Buscher and Sieminski have since taught various improv techniques to the high school students, who in turn teach these techniques to middle schoolers, who teach them to elementary students.

“The idea was to have kids teaching kids,” Sieminski said. “There is this misconception that kids need adults to lead them to great things and that simply isn’t true."

Buscher said they try to connect students to both sides of the situation. An example he gave was being the kid who is left out and being the person who left someone out. “They are pretty self-aware of their own faults,” Buscher said. “It’s all pretty relatable stuff that comes out of their own experience.”

“The good thing is it’s not about scaring you away with punishment,” Buscher said. “It’s about promoting positive normalization of this behavior.”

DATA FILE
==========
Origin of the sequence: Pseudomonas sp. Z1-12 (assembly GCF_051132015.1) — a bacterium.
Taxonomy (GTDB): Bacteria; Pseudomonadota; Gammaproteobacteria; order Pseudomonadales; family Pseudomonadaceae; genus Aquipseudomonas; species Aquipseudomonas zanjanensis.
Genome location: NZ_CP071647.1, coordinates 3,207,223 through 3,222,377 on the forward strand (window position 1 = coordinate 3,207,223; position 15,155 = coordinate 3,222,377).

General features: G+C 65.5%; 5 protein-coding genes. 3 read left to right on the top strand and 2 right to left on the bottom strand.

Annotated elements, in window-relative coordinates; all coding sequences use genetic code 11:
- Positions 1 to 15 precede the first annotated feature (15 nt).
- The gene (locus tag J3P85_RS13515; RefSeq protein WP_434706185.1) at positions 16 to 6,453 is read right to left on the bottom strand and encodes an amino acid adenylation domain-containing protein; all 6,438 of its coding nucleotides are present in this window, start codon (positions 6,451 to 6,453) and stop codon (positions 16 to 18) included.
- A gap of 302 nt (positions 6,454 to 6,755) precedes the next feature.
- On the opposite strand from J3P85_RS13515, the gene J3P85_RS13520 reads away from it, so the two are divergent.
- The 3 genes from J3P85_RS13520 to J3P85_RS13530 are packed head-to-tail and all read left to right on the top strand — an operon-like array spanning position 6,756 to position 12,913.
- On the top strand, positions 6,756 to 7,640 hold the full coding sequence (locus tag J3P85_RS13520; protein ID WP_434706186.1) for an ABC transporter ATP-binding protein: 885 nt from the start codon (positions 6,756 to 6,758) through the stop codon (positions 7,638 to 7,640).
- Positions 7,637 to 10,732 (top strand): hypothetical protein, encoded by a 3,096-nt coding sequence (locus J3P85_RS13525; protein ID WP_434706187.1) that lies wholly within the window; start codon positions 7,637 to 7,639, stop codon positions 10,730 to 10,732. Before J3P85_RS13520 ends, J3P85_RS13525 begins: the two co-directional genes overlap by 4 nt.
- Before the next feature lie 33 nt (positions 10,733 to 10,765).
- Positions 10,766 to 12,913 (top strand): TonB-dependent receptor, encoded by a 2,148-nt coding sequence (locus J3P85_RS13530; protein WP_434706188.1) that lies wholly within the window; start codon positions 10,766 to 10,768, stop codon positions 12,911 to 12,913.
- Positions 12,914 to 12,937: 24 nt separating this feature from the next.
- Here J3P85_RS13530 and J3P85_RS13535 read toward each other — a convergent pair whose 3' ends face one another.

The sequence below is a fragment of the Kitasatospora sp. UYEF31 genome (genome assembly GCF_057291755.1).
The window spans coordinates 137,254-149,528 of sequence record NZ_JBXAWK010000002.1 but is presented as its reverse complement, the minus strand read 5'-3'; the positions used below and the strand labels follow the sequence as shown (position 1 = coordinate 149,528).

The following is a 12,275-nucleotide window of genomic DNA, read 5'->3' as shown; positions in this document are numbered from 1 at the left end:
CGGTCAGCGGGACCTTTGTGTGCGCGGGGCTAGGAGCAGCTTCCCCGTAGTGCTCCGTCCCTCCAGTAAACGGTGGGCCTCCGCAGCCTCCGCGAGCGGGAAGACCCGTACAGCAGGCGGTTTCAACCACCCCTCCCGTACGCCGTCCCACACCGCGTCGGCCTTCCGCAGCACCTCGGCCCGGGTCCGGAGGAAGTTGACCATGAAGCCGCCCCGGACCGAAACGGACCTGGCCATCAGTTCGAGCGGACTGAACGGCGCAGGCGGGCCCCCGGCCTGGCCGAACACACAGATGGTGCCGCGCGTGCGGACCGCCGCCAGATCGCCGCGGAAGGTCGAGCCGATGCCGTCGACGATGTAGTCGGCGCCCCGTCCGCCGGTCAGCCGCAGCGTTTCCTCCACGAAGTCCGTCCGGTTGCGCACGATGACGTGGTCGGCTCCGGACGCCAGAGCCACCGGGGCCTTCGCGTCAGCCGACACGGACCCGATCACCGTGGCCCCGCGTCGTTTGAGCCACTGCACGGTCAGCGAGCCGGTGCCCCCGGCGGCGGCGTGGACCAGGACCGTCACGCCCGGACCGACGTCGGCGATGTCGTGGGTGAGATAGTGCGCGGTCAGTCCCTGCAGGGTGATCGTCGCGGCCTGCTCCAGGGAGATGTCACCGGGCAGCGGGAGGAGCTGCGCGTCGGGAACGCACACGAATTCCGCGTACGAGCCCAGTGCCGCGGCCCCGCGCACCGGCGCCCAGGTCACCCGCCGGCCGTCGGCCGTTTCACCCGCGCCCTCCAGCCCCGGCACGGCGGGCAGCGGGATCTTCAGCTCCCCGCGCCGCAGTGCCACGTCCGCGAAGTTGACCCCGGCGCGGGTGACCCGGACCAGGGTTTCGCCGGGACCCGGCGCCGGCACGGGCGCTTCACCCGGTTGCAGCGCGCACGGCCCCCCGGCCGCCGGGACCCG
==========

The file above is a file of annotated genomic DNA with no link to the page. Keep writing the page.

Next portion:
The students get to express what they want to see in their schools and then come up with a plan to implement. Buscher said the students really buy into this idea of their own club.

“I feel like we’ve taught the kids the important aspects of starting their own club,” Christian said.

Sieminski said high school students like Christian are teaching the younger students that “it’s cool to be kind, instead of tearing each other down.” She praised the high school students as having done an amazing job implementing the techniques taught to them and spreading their message to a younger audience.

The idea to involve younger students came from Sieminski’s own daughter, who was having trouble making friends.

“While working with the high school kids, I started to realize that we were starting late,” Sieminski said. “The younger we start, the better the results will be. Many students who act out just need to work on their social skills.”